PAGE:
Aviation Pros
HAI: The Threat to General Aviation Is Real
June 15, 2017
  • Share
  • Helicopter Association International (HAI) opposes the Trump administration’s plan to privatize ATC. We need your help to push back this effort.

    On June 5, the Trump administration unveiled its plan to shift the air traffic control (ATC) function of the FAA to a private corporation. User fees are the primary way they plan to finance this new ATC.

    U.S. airspace is a national asset we all have a right to use. General aviation currently has (and deserves) a strong voice in the management of this asset through our elected leadership. A privatized ATC will effectively silence our voice.

    Add your voice to our efforts to preserve general aviation access.

    Here are some talking points to share with your friends, neighbors, and elected representatives about the Trump administration’s misguided plan:

    What problem are we solving?

    The U.S. ATC system safely and efficiently manages the world’s busiest airspace. Meanwhile, the proposed solution — ATC privatization — does not treat the stated problem, which is the slow development of NextGen, the FAA’s program for developing and implementing new ATC technology. If anything should be spun off from government control, it should be the NextGen research and development effort.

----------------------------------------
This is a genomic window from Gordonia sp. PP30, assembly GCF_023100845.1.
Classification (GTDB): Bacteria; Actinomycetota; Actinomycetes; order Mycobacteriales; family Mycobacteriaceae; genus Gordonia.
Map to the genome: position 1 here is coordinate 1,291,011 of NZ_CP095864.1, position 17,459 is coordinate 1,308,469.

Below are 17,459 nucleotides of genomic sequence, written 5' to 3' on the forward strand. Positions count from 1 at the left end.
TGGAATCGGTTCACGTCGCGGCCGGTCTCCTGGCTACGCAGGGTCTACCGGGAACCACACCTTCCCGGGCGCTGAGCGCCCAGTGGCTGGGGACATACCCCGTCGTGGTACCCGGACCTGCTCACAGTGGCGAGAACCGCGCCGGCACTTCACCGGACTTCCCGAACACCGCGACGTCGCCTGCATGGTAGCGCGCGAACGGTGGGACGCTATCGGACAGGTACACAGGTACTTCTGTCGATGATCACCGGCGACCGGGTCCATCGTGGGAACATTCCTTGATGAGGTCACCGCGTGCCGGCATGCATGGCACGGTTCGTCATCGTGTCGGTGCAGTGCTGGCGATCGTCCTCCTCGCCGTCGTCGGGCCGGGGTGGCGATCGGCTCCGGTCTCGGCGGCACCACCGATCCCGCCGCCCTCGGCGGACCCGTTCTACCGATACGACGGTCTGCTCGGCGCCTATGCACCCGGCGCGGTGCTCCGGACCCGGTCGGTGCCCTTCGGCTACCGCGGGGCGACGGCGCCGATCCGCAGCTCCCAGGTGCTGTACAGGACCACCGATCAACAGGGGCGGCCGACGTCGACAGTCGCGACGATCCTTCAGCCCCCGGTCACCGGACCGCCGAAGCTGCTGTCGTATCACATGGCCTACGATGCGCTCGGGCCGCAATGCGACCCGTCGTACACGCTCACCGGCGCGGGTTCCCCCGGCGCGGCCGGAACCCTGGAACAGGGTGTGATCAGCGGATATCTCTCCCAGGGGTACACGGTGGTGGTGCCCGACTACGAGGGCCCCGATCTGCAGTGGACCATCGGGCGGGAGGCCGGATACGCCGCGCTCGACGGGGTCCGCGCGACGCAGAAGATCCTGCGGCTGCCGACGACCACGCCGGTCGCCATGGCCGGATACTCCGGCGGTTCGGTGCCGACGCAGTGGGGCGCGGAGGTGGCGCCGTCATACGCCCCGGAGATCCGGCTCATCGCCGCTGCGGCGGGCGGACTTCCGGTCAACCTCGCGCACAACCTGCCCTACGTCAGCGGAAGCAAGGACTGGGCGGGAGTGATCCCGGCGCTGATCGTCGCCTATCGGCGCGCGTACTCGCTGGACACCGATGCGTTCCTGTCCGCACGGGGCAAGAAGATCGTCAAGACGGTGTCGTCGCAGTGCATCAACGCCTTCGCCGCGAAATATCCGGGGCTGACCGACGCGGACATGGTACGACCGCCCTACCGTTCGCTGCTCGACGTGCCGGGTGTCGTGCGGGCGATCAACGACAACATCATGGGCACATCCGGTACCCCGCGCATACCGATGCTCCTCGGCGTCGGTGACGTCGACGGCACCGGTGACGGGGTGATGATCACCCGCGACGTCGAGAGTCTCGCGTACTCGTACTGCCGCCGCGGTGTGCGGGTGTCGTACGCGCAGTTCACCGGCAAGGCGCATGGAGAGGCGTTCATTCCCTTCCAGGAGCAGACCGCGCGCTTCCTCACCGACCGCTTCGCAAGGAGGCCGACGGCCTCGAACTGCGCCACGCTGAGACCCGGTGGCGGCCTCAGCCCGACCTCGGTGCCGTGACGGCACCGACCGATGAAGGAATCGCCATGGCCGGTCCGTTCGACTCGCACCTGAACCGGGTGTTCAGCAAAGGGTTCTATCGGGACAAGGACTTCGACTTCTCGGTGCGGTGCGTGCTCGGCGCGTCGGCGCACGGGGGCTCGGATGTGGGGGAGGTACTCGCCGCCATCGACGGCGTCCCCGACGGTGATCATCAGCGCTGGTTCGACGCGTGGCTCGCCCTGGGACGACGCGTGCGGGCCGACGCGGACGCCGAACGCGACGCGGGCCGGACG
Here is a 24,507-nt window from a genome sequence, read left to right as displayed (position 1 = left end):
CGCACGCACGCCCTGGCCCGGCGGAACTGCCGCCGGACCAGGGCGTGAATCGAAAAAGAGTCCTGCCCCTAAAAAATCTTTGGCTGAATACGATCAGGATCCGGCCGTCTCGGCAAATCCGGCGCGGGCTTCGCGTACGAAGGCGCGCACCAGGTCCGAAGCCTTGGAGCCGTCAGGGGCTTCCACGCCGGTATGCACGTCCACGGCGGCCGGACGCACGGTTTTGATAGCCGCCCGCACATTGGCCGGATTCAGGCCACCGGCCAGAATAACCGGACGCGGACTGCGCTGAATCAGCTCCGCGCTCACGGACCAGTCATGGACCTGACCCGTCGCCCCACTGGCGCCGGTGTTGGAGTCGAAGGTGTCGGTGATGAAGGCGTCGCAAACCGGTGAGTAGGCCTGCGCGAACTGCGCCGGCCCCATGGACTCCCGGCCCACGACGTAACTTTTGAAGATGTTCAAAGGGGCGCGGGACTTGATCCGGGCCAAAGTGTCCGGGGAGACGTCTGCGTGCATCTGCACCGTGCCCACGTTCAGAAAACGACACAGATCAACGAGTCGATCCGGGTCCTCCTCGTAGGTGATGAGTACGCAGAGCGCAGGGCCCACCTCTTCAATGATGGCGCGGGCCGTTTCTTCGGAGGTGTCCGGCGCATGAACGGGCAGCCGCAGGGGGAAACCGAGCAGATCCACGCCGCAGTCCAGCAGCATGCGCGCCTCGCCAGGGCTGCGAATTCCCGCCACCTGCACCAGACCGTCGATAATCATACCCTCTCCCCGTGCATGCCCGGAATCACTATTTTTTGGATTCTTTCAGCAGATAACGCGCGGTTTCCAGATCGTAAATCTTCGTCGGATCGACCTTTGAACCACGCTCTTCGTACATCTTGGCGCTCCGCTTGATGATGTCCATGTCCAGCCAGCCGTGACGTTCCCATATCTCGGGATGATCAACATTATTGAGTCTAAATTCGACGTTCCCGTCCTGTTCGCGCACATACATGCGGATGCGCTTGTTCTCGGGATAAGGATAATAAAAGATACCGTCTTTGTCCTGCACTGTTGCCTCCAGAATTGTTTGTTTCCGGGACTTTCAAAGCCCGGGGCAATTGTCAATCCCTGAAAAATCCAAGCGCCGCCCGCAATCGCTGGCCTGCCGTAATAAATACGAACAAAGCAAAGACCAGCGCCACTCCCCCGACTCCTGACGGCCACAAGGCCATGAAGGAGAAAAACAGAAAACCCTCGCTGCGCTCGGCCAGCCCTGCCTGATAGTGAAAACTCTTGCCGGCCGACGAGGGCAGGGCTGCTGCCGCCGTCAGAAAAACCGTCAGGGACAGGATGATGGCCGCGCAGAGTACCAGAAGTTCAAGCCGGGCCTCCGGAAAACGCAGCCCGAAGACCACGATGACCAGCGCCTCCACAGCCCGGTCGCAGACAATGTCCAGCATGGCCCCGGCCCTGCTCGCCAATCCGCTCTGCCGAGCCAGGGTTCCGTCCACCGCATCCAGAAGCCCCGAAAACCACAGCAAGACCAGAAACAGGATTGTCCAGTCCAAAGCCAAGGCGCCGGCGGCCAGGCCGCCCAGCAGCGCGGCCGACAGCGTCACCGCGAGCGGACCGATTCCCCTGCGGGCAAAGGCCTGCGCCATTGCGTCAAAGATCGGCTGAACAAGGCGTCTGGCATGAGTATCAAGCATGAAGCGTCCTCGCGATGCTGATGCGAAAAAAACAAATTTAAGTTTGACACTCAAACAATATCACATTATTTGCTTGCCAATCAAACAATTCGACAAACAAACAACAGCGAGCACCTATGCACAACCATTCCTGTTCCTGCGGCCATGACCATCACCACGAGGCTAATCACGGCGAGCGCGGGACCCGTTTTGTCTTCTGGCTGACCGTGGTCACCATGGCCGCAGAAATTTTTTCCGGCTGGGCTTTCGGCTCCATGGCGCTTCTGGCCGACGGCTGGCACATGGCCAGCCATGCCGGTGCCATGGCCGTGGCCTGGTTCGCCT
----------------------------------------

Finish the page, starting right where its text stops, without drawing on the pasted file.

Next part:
Who benefits from the proposal?

    This proposal to privatize ATC is simply a power grab by the airlines. An airline-dominated board would steer resources and funding away from general aviation — an aviation sector that contributes $219 billion to the national economy and 1.1 million jobs. The 13-member board for the private ATC corporation proposed by the Trump administration reserves one seat for all of general aviation — for now. That seat could be removed in the future, as the proposal specifically points out.

    How would this proposal affect U.S. aviation?

    The Trump administration’s proposal to privatize ATC would imperil aviation safety; destabilize a successful, world-class system; and would add additional costs in the form of user fees that would be passed on to passengers and customers.